Friday, December 15, 2006

Guitar scales

Well, you have all heard of the term “scale”. But what exactly is a scale and how are guitar scales formed? You know, in my development as a guitar player, I often stumbled upon these important notions without really knowing what they actually are. This is one major goal of this site, to explain the basic notions and free the developing guitarists from these weak points as to be able to release the creativity.

The scales are, put simply, a succession of notes, which are determined by a formula. Every song is based upon a certain scale, or even more than just one. There are infinite possibilities of available scales, but the mother of all scales will always be the major scale. Every scale is based upon the intervallic relationships between its notes. The major scale has the following formula :

1 2 3 4 5 6 7 8


What do those weird symbols mean? The numbers represent the steps of the scale, whilst W means whole step and H, half step.

So, keeping in mind these facts, let’s construct the C Major Scale:

We start from the root of the scale, which is C.
We go one step further ( 2 semitones ), and we get the D note.
We go another whole step further, and we get the E.
We go a half step further ( 1 semitone ) and we get the F.
We go another whole step, where we find the G.
We go another whole step, and we stumble upon the A.
We go a whole step once more, and yes, you got it: the B
Finally, we go a half step, where we find the C, which is one octave higher than the first C.

Now, another important scale you have all heard about is the minor scale. There are actually 3 types of minor scales, but the general term refers to the natural minor scale. Besides the natural minor, there are also the harmonic minor scale and the melodic minor scale. To check those two out, please go to the scales section. Now, let’s focus on the natural minor scale, which has the following formula:

1 2 3 4 5 6 7 8


As you can see, in the natural minor scale, the semitones are found between the 2nd and 3rd notes of the scale, as well as between the 5th and the 6th notes of the scale. Given this fact, let’s construct the A natural minor scale, following the same procedure as with the C Major. The result will be:


What does this scale have in common with the C Major? Well, quite simply, the notes! That’s also the reason why it’s called the relative minor of the C Major scale. It is the only minor scale with no flats or sharps! As you probably have already guessed, every major scale has its relative minor scale. To find it, simply go 3 semitones down from the root of the major scale whose relative minor you want to find. When I realized these simple facts, I found myself asking two simple questions, that nobody seemed to concretely answer:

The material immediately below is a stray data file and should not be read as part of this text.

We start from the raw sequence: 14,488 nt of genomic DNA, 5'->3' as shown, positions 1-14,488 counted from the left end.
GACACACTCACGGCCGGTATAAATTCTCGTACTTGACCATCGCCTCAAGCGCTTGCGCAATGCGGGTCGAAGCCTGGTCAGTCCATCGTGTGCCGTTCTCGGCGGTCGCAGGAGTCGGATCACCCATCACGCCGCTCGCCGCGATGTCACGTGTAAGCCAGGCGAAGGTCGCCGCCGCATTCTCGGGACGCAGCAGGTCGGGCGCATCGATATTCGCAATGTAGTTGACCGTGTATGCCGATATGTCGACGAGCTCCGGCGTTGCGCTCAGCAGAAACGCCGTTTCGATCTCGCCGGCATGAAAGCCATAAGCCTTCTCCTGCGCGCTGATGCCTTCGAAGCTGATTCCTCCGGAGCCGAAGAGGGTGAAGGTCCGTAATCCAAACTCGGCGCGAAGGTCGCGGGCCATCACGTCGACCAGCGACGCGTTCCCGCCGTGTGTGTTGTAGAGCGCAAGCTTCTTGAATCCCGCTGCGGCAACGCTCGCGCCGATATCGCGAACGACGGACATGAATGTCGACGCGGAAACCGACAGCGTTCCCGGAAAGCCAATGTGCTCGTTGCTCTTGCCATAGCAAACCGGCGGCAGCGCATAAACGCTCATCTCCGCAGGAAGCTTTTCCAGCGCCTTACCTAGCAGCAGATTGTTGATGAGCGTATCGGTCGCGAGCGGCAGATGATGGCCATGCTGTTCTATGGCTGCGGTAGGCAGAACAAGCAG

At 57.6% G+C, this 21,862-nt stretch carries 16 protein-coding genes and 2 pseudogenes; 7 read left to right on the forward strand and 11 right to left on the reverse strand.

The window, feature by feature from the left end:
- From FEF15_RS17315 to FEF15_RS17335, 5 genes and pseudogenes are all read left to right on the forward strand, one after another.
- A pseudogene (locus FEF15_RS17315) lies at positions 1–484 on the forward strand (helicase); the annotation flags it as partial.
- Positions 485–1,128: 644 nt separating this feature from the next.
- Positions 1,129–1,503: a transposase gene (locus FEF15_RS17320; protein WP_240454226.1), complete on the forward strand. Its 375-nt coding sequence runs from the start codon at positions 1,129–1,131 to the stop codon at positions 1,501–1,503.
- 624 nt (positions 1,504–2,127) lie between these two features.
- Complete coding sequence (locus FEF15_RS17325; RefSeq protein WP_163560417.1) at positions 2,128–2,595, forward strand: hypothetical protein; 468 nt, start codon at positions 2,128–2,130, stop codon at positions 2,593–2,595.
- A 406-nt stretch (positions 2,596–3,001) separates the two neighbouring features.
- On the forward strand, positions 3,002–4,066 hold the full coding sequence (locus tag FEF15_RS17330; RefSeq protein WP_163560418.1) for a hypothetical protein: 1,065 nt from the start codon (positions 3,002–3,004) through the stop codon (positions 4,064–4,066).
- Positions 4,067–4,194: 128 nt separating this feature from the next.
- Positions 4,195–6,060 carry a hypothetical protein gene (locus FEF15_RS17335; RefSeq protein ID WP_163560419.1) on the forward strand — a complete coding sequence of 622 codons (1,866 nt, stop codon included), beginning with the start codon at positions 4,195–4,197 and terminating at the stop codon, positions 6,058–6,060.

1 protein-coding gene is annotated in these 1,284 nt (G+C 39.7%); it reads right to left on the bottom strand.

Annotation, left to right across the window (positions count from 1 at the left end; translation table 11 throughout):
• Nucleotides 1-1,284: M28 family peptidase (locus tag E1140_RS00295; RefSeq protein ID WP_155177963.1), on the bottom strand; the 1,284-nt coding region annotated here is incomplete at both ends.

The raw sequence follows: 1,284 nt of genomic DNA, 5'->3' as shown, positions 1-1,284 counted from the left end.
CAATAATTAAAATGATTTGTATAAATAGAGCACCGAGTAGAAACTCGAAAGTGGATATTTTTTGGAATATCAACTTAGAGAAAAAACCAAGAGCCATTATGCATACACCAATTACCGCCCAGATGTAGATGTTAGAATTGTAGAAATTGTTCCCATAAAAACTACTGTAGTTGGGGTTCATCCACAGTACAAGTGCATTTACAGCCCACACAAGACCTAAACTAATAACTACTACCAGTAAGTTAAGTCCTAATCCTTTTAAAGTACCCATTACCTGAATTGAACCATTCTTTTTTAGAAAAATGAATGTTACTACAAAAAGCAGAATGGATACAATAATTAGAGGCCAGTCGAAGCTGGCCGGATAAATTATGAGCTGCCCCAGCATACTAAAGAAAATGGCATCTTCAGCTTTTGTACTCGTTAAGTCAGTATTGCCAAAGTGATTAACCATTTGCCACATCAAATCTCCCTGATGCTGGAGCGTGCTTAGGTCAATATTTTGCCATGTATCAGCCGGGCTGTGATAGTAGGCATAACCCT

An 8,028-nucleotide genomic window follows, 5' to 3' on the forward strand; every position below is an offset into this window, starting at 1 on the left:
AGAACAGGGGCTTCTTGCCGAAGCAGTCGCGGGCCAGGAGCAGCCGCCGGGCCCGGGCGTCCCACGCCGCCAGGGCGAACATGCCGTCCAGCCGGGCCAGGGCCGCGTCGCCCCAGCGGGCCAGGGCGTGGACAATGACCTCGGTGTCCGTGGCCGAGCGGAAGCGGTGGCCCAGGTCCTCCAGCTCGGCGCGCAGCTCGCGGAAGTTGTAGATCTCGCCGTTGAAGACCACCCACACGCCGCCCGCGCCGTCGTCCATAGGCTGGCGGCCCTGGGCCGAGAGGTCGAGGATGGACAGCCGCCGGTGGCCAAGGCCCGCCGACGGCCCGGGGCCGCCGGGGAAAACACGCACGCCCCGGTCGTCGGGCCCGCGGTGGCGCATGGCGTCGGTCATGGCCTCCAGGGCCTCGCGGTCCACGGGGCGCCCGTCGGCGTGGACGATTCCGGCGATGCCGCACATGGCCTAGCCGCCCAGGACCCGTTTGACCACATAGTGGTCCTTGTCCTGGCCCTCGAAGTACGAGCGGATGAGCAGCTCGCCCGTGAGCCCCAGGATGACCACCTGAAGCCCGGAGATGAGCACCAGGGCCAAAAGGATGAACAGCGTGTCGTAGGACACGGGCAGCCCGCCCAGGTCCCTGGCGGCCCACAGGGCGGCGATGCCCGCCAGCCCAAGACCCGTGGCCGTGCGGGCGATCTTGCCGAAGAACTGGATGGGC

1) Ok, then what’s the difference between a major scale and its relative minor? In our case, the C Major and the A minor scales.

2) How can the fact that they have the same notes help me?

I will answer these questions now, in a very understandable way, as for you not to go through the frustrations that I did. For the first questions, the answer is the harmonic context. You see, the intervallic relationships between the notes of a scale determines the way the scale sounds and what chords can be formed from it. So, in a minor sounding song, the atmosphere will most likely be nostalgic, or melancholic, it’s very well suited for ballads. In a major scale song, the effect will be quite the opposite. For further understanding, please go to the section called Forming chords from a scale.

As for the second question, the answer is: hey, if they have the same notes, than it means they have the same patterns. Yes, if you learn the 7 patterns of the major scale, then you have already learnt the minor scale! For example, on the site you can find the 7 patterns for C Major scale. As a matter of fact, by learning those, you also learn its relative minor scale, which is, of course, A minor. This applies for every major scale and its relative minor.

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